Leo Steinberg, a shrewd but not uncritical supporter of Rauschenberg, rejected the idea, first mooted by Robert Hughes, that Monogram’s stuffed goat forced through a tyre referred to anal sex. Steinberg preferred to think of the work as “funny”. Indeed, just behind it is a brown tennis ball like a (large) goat dropping. I thought of Alexander Calder’s chariot in his Circus: when Calder started to improvise performances around the work, he would scatter then sweep up droppings behind the horses. Here the tennis ball’s appearance is prompted by the representation of the tennis player Earl Buchholz on the hinged platform supporting the goat: providing an alibi. There is also a rubber shoe heel, which has trodden in something – bright-blue lapis lazuli – another ambiguous allusion to excrement, here transfigured and glorified. Here, too, a man is crossing a gorge on a tightrope (signifying danger), and there is a high-ceilinged room with several pillars (easily read as phallic). “EXTRA HEAVY” is stencilled in one corner, a touch not without ­significance, to nudge us away from frivolity. Goats are a traditional byword for lechery. Two more possible indicators: we have to ask why the tyre isn’t whitewall but painted white on the tread of the tyre, a deviation from the norm. Is it prurient to wonder if this represents sperm? The second touch is a man with his arms akimbo, casting a long shadow – a doubling at once different but identical and therefore perhaps a figure for homosexuality.

We are used to the idea that Rauschenberg was interested in eliminating the artist’s presence and personal touch. At the beginning of this show, we have Automobile Tire Print, the black tyre track on 20 sheets of typing paper that was laid down by John Cage driving his Model A Ford; it is an artwork whose execution is twice removed from Rauschenberg by the driver and his automobile. There are, too, the dirt paintings, as arbitrary as Warhol’s later piss paintings – which produce, in Dirt Painting (for John Cage) (1953), very beautiful, random, blue-grey mould. These are works in which the artist cedes agency to natural process. Nevertheless, it is impossible, I think, to look at the Cage dirt painting and not be forcibly reminded of the marginalised artist and his palette with its attractive, accidental accretions of pigment.

Despite this posture of disavowal, Raus­chenberg’s work isn’t devoid of same-sex iconography. For example, he is drawn, time and again, to Velázquez’s Rokeby Venus and Rubens’s Venus. Both are quoted several times, reproduced in silk-screen. Why? Partly an act of magisterial appropriation and a demonstration of self-confidence. (An act of felony itself stolen from the Picasso who repainted Velázquez’s Las Meninas, part of a sustained campaign of annexing the overbearing classics. No false modesty in Picasso.) Rauschenberg’s Monogram goat is also an attempt to replace Picasso’s signature goat – said by Picasso to be more like a goat than a goat – by a monogram, a sign of ownership, like a pair of monogrammed slippers or shirts.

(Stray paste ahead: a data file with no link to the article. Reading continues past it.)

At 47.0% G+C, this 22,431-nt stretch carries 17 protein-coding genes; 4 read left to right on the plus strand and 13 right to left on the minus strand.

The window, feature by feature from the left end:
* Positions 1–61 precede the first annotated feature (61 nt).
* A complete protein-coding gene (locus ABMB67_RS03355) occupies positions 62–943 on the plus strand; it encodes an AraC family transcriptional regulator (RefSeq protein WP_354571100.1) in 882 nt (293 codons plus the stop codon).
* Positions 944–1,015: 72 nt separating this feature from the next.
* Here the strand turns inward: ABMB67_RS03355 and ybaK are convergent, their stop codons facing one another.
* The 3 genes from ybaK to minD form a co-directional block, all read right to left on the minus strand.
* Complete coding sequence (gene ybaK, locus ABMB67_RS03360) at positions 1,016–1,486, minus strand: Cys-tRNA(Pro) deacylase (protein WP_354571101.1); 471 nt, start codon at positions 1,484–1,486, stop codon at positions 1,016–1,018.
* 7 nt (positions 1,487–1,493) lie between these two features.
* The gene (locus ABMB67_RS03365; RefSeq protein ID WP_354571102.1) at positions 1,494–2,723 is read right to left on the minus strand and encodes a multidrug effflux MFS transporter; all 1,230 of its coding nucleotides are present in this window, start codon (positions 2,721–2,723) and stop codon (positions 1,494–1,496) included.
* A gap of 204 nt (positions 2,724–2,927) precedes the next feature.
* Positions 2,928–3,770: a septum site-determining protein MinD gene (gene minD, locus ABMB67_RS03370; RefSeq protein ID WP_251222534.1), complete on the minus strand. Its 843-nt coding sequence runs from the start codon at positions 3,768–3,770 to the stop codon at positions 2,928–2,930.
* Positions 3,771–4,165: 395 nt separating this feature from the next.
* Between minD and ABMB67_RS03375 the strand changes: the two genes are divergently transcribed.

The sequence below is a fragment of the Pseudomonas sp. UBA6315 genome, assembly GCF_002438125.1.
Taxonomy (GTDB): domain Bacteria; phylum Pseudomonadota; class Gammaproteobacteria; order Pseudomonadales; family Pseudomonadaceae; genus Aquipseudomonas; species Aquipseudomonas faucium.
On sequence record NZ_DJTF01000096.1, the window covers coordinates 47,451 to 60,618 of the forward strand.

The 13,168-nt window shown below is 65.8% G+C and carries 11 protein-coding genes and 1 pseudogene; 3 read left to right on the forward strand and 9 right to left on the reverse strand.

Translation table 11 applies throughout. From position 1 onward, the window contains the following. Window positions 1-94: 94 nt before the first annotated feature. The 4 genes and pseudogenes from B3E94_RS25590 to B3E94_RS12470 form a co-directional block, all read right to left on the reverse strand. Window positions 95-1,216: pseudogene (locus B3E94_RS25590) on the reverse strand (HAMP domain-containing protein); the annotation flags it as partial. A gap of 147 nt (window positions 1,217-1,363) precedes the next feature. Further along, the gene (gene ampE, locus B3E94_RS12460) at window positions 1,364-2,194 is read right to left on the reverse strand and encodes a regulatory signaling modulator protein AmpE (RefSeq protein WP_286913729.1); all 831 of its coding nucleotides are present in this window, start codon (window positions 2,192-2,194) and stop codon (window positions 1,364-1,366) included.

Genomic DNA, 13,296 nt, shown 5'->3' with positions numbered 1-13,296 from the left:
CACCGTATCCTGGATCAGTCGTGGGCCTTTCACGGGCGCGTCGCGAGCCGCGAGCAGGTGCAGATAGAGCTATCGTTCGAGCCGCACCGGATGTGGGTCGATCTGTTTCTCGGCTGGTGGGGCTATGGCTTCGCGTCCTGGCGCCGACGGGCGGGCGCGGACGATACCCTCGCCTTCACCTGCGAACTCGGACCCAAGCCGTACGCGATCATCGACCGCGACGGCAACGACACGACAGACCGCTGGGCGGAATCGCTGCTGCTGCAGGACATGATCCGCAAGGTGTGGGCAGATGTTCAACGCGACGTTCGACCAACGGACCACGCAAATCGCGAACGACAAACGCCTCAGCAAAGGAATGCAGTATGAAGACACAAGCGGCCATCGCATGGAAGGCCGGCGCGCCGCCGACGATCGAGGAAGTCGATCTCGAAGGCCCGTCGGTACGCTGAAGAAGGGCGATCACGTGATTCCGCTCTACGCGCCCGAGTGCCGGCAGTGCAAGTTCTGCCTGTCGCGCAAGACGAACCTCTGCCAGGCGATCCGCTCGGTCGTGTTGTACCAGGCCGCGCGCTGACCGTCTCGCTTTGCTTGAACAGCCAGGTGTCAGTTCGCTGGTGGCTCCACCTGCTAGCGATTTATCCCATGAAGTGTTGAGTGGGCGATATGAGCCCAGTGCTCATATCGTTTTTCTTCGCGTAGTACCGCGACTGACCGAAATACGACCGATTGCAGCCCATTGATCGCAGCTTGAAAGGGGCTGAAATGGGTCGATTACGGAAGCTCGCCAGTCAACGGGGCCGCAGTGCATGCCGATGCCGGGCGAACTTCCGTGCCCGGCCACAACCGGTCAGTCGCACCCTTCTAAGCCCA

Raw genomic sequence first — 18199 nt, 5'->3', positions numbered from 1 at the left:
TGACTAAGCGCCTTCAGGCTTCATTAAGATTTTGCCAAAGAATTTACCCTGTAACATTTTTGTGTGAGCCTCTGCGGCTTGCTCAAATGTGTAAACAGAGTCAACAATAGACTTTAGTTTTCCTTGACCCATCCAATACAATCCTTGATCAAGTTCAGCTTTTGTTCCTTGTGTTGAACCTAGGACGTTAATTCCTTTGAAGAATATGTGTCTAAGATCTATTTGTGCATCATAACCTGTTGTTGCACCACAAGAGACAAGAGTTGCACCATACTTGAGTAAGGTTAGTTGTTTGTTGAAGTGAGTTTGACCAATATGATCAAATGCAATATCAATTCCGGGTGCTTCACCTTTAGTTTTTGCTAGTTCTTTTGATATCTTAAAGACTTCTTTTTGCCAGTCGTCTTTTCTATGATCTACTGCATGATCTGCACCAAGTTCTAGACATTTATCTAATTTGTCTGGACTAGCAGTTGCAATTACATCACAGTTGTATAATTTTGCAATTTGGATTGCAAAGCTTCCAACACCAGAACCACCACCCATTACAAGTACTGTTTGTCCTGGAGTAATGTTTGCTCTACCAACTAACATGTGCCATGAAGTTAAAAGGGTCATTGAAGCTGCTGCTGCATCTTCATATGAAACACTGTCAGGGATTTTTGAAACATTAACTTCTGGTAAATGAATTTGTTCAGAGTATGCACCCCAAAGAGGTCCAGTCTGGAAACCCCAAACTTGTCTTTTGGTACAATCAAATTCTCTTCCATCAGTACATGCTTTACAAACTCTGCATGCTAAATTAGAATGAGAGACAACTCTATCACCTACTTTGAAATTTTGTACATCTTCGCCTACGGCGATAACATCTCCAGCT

The other reason for the quotation of Rubens and Velázquez is that both nude women are contemplating and presumably admiring themselves in mirrors, mirrors that in both cases are held up by cupidons. The perfect topos of self-love – and therefore of same-sex eroticism. Originally, the stuffed goat (stuffed!), with its horny horns, was set against a painting called Rhyme (a not insignificant title, suggestive of sameness and difference). Rhyme (1956) has an actual necktie on the left. On the tie are grazing cows and a four-bar corral fence. In the centre of the picture are dense squiggles and squirts of colour – again like an artist’s palette, but which here represent a pallet or bed. Above the bed is a bit of lace and adjacent to the lace a red ball. What we have here is an aubade, dawn through lace curtains, and the tie as an indication of (male, out-of-towner) undress. Of course, nothing is explicit. Yet the self-censorship, the furtive and necessary concealment, is represented – by some kind of structure that has been removed, leaving behind trace elements. And what are they? Angular outlines and screw-holes, a sexual metaphor you can find in Maupassant’s Bel-Ami. Someone was screwing here.